Campbell Soup's big change for Camden campus could mean hundreds of new jobs

A rendering shows new construction expected at Campbell Soup Co.'s Camden campus with consolidation of the firm's Snacks division offices.

CAMDEN – Campbell Soup Co. has announced a $50 million plan to consolidate its Snacks division here over the next three years.

The change, expected to bring about 330 jobs and substantial construction to Campbell’s Camden campus, will combine offices currently in Norwalk, Connecticut, and Charlotte, North Carolina.

The move is expected to produce $10 million in annual cost savings by fiscal year 2026, Campbell said in a statement.

"The decision to close these offices was difficult but it is the right thing to do for our business and culture,” Campbell President and CEO Mark Clouse said in a statement Wednesday.

“Unifying the company in one headquarters increases connectivity, collaboration and provides enhanced career opportunities for our team,” he said.

As part of the consolidation, Campbell will construct a campus center, a pilot plant and a research and development center. The firm said it also will upgrade existing space at its Camden site.

Construction is expected to start in March.

With the consolidation, the campus will hold more than 1,600 employees in distinct areas for the Snacks division and Campbell’s other operating unit, Meals & Beverages.

In its last fiscal year, Campbell reported sales of $3.95 billion for Snacks and $4.60 billion for Meals & Beverages.

Gov. Phil Murphy and Camden Mayor Victor Carstarphen welcomed the announcement.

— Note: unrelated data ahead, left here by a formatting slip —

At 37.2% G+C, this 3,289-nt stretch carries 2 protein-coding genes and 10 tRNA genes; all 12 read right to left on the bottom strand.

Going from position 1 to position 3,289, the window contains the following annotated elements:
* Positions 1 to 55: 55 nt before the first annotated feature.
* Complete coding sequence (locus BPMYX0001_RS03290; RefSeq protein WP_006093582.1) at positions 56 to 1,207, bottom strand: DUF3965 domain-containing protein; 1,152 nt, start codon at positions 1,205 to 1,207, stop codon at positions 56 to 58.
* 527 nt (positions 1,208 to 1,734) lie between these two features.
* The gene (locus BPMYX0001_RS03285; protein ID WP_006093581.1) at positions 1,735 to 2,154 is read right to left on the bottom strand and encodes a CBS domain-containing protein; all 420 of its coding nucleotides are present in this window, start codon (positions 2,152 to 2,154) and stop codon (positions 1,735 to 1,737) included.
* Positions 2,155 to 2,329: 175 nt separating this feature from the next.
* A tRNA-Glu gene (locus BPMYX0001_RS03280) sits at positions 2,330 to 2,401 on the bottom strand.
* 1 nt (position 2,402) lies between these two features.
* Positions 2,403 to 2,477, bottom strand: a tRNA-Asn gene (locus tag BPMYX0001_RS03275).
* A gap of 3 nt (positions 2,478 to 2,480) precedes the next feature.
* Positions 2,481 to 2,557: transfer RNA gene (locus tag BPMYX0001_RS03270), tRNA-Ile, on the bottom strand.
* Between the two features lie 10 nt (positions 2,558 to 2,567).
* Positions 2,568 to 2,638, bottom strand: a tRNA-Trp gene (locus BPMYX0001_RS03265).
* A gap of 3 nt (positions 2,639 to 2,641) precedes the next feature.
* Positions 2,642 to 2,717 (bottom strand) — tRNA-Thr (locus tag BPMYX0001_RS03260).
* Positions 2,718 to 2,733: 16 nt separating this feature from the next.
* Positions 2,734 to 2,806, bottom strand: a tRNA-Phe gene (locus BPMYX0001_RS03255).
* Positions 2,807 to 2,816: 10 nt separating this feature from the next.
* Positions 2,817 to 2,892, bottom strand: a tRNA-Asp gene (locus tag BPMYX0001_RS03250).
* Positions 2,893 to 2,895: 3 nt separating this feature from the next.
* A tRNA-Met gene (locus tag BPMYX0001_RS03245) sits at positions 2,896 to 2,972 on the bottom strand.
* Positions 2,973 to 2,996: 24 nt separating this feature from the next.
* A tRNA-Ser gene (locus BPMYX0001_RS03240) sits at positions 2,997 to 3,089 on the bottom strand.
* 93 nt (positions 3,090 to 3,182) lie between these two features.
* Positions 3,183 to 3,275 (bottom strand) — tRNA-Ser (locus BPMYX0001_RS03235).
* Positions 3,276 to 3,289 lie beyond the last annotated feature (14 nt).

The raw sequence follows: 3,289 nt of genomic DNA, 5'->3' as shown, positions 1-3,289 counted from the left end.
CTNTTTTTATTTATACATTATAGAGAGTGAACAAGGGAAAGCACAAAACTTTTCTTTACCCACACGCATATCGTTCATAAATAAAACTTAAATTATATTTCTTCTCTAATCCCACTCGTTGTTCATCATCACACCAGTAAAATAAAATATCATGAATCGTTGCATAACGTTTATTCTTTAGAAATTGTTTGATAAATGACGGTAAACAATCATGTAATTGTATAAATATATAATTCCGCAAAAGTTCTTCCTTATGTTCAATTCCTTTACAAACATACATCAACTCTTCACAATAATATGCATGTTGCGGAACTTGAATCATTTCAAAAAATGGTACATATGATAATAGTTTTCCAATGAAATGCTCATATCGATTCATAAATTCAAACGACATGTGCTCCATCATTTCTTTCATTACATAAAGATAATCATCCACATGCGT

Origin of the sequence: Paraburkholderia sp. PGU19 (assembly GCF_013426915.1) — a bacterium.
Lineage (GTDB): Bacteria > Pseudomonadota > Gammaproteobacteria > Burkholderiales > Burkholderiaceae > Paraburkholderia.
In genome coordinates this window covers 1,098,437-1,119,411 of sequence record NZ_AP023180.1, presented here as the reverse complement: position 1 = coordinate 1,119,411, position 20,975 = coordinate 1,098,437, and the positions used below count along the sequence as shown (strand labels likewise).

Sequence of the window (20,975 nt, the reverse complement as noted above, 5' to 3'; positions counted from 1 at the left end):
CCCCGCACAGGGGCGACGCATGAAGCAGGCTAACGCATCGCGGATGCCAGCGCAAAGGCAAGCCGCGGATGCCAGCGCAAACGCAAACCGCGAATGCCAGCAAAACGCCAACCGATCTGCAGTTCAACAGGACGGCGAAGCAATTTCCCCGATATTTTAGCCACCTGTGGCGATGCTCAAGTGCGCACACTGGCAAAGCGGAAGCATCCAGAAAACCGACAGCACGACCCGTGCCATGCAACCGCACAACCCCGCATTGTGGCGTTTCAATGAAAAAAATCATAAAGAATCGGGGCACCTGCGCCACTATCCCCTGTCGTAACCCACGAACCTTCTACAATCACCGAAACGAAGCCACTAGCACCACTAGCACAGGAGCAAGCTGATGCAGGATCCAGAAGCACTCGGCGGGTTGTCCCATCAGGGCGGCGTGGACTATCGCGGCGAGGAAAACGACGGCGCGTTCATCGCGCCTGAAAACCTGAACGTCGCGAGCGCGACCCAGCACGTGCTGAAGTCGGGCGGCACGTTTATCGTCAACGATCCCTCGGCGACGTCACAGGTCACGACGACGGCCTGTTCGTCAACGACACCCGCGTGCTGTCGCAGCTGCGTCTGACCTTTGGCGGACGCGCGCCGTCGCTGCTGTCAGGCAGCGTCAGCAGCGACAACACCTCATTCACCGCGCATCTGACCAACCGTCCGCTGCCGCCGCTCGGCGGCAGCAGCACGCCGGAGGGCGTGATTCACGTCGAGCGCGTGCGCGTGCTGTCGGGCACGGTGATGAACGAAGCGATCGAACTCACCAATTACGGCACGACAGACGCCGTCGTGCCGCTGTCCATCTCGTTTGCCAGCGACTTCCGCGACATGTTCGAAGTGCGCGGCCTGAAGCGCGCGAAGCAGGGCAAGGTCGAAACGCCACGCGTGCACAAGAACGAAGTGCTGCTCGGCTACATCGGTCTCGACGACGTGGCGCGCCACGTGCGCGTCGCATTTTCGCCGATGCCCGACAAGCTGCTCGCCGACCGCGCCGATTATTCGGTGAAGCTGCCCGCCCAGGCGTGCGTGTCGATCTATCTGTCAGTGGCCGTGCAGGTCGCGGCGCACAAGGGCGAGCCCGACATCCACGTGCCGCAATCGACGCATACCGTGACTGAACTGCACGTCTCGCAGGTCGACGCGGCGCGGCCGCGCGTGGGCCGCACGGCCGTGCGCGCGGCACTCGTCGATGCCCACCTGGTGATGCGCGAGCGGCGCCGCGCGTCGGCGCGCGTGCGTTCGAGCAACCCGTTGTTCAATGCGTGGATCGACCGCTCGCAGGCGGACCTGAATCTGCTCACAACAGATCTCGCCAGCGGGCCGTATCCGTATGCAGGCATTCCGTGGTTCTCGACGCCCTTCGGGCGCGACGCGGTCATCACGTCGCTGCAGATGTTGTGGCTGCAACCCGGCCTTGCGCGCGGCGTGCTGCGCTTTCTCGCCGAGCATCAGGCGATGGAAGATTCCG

“This plan will create jobs, stimulate economic development, and strengthen Campbell’s roots in Camden,” according to Murphy.

Carstarphen said the project “goes well beyond brick-and-mortar improvements, it’s a firm commitment to Camden.”

He said a $132 million expansion of Campbell’s headquarters in 2010 “was a catalyst for enhancements to the surrounding roadways, resulted in new infrastructure, and ultimately the development of a commercial office park.”

Campbell said "no commercial roles" were being eliminated due to the closing of its Charlotte and Norwalk office buildings.

It said “eligible employees” will receive relocation support. Workers who choose not to move will receive job placement support and severance benefits.

Campbell, based in Camden since 1869, opened its corporate headquarters here in 1957. The campus originally was about a mile from a downtown manufacturing plant that closed in 1990.

Campbell has been considering the consolidation since it acquired Charlotte-based Snyder’s-Lance Inc. in 2018, the company said. The firm's snacks business previously was concentrated in Connecticut, the home of Campbell's Pepperidge Farm brand.

The project will not affect Campbell’s other operations in Connecticut and North Carolina, the company said.

Campbell will continue to operate a Pepperidge Farm bakery that employs nearly 400 people in Bloomfield, Connecticut, as well as manufacturing and distribution facilities that employ about 2,500 people in North Carolina.

Jim Walsh is a senior reporter with the Courier-Post, Burlington County Times and The Daily Journal.

This article originally appeared on Cherry Hill Courier-Post: Campbell Soup to add 330 jobs, new construction at Camden complex